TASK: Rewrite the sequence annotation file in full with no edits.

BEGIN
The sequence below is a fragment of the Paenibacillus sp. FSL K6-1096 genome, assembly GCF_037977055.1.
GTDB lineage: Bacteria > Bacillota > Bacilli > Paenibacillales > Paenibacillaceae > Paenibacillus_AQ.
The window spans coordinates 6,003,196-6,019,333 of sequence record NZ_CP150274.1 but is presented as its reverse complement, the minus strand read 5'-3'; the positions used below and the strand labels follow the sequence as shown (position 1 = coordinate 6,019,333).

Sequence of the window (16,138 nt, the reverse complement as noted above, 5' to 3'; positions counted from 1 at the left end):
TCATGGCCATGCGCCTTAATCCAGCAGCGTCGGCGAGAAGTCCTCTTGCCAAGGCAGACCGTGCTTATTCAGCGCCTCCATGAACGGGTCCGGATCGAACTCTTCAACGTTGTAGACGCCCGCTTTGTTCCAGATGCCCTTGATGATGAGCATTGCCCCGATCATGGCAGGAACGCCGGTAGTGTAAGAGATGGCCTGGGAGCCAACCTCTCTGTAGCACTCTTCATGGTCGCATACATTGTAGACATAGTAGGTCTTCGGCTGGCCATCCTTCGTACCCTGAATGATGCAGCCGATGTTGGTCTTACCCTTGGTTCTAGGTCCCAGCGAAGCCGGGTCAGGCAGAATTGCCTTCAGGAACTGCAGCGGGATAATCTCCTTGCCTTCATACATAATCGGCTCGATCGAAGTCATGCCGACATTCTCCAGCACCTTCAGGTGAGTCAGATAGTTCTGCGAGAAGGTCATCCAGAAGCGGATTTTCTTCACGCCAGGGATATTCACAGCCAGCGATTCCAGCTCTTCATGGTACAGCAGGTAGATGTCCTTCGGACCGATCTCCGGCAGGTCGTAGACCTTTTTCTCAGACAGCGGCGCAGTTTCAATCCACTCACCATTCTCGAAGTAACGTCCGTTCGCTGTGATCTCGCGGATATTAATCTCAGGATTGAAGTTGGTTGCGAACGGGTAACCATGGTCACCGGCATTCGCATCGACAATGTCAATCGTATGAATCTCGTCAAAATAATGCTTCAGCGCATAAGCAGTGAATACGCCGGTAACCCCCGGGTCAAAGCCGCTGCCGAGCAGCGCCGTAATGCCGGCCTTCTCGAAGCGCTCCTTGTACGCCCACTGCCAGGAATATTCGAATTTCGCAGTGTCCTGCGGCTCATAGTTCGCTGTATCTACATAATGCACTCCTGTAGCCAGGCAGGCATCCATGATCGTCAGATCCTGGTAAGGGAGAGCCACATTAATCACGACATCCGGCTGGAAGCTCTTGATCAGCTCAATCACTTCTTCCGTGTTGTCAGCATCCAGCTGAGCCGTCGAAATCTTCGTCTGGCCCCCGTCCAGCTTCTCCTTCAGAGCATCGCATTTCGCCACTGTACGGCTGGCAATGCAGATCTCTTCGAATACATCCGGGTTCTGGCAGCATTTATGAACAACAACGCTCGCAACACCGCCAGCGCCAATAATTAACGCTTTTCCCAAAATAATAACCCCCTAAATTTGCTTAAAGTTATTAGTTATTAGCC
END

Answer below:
The sequence below is a fragment of the Paenibacillus sp. FSL K6-1096 genome, assembly GCF_037977055.1.
GTDB lineage: Bacteria > Bacillota > Bacilli > Paenibacillales > Paenibacillaceae > Paenibacillus_AQ.
The window spans coordinates 6,003,196-6,019,333 of sequence record NZ_CP150274.1 but is presented as its reverse complement, the minus strand read 5'-3'; the positions used below and the strand labels follow the sequence as shown (position 1 = coordinate 6,019,333).

Sequence of the window (16,138 nt, the reverse complement as noted above, 5' to 3'; positions counted from 1 at the left end):
TCATGGCCATGCGCCTTAATCCAGCAGCGTCGGCGAGAAGTCCTCTTGCCAAGGCAGACCGTGCTTATTCAGCGCCTCCATGAACGGGTCCGGATCGAACTCTTCAACGTTGTAGACGCCCGCTTTGTTCCAGATGCCCTTGATGATGAGCATTGCCCCGATCATGGCAGGAACGCCGGTAGTGTAAGAGATGGCCTGGGAGCCAACCTCTCTGTAGCACTCTTCATGGTCGCATACATTGTAGACATAGTAGGTCTTCGGCTGGCCATCCTTCGTACCCTGAATGATGCAGCCGATGTTGGTCTTACCCTTGGTTCTAGGTCCCAGCGAAGCCGGGTCAGGCAGAATTGCCTTCAGGAACTGCAGCGGGATAATCTCCTTGCCTTCATACATAATCGGCTCGATCGAAGTCATGCCGACATTCTCCAGCACCTTCAGGTGAGTCAGATAGTTCTGCGAGAAGGTCATCCAGAAGCGGATTTTCTTCACGCCAGGGATATTCACAGCCAGCGATTCCAGCTCTTCATGGTACAGCAGGTAGATGTCCTTCGGACCGATCTCCGGCAGGTCGTAGACCTTTTTCTCAGACAGCGGCGCAGTTTCAATCCACTCACCATTCTCGAAGTAACGTCCGTTCGCTGTGATCTCGCGGATATTAATCTCAGGATTGAAGTTGGTTGCGAACGGGTAACCATGGTCACCGGCATTCGCATCGACAATGTCAATCGTATGAATCTCGTCAAAATAATGCTTCAGCGCATAAGCAGTGAATACGCCGGTAACCCCCGGGTCAAAGCCGCTGCCGAGCAGCGCCGTAATGCCGGCCTTCTCGAAGCGCTCCTTGTACGCCCACTGCCAGGAATATTCGAATTTCGCAGTGTCCTGCGGCTCATAGTTCGCTGTATCTACATAATGCACTCCTGTAGCCAGGCAGGCATCCATGATCGTCAGATCCTGGTAAGGGAGAGCCACATTAATCACGACATCCGGCTGGAAGCTCTTGATCAGCTCAATCACTTCTTCCGTGTTGTCAGCATCCAGCTGAGCCGTCGAAATCTTCGTCTGGCCCCCGTCCAGCTTCTCCTTCAGAGCATCGCATTTCGCCACTGTACGGCTGGCAATGCAGATCTCTTCGAATACATCCGGGTTCTGGCAGCATTTATGAACAACAACGCTCGCAACACCGCCAGCGCCAATAATTAACGCTTTTCCCAAAATAATAACCCCCTAAATTTGCTTAAAGTTATTAGTTATTAGCC